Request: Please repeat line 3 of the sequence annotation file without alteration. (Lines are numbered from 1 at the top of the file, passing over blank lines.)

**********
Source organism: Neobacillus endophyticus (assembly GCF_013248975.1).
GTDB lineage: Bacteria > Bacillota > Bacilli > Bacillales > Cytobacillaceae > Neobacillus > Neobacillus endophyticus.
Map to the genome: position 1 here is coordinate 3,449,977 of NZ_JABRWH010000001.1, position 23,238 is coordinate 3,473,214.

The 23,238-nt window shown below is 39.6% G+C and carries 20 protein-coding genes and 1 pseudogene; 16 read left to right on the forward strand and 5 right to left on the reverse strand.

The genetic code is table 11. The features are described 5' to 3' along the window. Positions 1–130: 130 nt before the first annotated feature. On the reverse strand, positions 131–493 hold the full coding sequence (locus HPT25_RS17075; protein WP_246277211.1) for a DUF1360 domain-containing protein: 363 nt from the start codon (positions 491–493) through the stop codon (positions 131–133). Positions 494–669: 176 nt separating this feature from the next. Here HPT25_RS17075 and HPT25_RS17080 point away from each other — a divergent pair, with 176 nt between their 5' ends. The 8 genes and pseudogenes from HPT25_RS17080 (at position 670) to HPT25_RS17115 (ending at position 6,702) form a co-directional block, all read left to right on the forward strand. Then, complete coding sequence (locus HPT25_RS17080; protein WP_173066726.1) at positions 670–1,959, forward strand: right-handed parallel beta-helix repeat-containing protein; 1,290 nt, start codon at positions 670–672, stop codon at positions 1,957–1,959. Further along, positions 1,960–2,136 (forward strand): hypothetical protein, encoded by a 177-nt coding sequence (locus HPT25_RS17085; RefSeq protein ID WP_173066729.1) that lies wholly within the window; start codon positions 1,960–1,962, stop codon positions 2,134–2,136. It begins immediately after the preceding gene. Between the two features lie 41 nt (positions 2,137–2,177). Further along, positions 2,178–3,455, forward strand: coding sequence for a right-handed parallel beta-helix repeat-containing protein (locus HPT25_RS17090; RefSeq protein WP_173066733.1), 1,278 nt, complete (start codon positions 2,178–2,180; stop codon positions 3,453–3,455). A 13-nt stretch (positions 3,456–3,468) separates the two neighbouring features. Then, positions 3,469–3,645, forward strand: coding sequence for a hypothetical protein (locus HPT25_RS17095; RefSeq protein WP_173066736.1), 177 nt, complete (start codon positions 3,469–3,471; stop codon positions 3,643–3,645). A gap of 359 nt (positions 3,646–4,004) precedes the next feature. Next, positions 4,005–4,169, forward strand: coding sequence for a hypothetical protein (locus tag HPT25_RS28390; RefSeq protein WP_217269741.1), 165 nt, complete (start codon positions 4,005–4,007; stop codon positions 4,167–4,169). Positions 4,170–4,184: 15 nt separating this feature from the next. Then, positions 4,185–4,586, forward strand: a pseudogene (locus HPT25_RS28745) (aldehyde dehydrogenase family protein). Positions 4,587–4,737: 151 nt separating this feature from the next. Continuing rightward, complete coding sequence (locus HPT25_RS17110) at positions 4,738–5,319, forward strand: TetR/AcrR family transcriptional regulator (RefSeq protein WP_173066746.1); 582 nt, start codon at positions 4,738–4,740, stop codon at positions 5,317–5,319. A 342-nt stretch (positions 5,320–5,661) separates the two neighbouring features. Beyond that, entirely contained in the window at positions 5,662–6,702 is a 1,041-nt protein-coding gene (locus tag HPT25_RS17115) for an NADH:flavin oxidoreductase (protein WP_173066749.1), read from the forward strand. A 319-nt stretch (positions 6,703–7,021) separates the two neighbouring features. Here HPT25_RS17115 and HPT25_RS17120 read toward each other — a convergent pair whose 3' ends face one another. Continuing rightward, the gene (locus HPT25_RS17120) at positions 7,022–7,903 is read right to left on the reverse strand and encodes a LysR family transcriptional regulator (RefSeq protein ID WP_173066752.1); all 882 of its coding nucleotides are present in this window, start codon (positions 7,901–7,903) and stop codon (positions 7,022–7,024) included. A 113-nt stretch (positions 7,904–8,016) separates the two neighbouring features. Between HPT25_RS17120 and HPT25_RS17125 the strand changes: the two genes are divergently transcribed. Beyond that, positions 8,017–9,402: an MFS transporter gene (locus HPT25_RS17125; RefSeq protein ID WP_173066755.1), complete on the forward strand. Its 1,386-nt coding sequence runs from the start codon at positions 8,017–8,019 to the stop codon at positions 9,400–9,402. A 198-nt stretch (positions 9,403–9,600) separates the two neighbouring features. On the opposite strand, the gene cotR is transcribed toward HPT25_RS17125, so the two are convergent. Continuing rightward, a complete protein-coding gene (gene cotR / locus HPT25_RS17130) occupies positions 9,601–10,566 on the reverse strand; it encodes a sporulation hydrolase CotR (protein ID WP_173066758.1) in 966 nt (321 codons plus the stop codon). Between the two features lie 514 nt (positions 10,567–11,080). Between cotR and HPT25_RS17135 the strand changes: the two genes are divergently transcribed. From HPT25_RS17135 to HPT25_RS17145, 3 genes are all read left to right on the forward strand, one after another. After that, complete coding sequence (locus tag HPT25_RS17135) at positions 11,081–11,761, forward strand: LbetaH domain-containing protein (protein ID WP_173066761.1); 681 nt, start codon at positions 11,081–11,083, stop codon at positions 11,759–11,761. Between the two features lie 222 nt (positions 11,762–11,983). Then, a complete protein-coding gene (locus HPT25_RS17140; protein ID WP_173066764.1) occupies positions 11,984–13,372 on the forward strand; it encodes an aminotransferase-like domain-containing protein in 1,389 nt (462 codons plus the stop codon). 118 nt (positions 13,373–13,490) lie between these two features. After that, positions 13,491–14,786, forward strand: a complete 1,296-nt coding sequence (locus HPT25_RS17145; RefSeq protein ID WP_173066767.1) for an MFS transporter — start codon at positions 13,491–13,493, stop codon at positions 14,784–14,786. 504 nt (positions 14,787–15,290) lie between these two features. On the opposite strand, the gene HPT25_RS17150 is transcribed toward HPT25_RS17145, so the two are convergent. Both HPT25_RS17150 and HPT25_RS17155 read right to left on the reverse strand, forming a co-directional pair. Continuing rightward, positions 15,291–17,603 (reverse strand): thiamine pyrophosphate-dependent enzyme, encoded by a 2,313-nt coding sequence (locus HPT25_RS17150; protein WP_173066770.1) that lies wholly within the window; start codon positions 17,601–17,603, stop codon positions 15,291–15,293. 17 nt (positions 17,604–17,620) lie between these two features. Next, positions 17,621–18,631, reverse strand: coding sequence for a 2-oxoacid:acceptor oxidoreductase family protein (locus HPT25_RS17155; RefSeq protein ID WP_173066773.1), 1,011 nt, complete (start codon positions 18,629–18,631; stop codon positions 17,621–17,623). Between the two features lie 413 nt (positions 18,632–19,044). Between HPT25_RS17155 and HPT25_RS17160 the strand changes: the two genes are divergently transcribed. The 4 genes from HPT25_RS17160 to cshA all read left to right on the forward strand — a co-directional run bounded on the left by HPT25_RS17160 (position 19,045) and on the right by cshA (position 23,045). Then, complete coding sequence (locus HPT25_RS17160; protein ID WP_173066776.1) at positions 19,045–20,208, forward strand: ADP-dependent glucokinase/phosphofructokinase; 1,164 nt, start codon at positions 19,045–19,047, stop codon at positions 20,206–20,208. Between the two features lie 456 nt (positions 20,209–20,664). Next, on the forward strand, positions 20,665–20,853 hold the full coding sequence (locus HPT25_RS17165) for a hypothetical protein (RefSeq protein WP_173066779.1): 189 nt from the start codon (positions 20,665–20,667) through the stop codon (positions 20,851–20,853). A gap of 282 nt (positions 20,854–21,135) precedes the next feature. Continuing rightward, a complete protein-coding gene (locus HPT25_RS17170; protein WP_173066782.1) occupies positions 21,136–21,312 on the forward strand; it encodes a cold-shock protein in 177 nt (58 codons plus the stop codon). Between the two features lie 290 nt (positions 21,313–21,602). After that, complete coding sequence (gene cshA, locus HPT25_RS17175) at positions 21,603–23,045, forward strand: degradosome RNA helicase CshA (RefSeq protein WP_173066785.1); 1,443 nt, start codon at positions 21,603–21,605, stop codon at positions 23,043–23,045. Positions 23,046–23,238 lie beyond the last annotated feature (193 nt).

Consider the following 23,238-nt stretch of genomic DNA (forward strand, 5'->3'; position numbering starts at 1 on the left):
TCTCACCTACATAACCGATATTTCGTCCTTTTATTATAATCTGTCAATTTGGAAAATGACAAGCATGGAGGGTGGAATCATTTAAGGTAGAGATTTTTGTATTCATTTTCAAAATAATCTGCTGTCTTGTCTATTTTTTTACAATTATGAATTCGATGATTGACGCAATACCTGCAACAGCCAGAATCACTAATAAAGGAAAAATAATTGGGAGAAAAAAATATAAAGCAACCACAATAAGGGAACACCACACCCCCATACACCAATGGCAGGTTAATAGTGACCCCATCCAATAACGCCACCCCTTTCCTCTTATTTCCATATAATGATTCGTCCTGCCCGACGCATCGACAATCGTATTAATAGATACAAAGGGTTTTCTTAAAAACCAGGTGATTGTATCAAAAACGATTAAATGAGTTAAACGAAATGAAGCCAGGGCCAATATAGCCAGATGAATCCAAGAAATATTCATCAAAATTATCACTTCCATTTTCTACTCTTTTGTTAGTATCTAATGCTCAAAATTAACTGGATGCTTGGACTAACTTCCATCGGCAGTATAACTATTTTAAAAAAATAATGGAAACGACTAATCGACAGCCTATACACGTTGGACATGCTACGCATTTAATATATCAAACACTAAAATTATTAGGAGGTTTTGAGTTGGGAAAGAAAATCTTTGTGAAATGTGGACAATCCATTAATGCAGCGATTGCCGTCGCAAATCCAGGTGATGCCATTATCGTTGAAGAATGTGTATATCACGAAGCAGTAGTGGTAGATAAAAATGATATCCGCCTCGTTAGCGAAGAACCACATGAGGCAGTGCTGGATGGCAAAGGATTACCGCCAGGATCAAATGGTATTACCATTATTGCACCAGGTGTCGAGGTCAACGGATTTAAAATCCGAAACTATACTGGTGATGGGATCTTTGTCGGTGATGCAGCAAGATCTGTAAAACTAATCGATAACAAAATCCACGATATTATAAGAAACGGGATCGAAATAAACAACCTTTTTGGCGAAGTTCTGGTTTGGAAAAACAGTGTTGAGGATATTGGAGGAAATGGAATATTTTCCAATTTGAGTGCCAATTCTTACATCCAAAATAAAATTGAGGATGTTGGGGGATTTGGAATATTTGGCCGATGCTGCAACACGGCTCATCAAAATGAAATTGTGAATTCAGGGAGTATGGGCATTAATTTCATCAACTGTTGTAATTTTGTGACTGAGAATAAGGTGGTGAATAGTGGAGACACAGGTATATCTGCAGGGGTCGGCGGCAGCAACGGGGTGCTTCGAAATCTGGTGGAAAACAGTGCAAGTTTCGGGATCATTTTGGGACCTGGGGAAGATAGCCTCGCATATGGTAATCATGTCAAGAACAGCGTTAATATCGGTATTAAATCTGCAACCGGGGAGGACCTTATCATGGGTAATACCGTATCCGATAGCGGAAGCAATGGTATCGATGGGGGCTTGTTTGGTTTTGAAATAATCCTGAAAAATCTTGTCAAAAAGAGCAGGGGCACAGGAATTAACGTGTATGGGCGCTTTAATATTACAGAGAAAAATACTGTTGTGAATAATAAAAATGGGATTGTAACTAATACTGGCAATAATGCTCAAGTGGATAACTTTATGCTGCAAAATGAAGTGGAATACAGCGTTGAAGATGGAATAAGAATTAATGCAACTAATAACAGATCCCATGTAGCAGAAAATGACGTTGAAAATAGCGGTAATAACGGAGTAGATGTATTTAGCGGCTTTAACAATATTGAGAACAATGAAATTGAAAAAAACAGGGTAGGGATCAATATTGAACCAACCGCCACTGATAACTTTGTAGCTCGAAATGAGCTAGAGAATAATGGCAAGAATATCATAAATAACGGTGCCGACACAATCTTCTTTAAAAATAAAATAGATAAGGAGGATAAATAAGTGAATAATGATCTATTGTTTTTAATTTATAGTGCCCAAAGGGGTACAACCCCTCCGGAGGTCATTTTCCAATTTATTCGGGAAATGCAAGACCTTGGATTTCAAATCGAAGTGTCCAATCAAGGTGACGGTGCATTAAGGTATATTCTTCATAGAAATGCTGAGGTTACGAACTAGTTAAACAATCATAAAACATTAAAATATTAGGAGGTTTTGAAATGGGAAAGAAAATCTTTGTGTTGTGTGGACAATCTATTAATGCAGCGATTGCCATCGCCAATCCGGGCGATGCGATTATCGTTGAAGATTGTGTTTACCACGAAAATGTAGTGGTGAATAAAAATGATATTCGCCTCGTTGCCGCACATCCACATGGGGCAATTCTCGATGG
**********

Map to the genome: position 1 here is coordinate 3,449,977 of NZ_JABRWH010000001.1, position 23,238 is coordinate 3,473,214.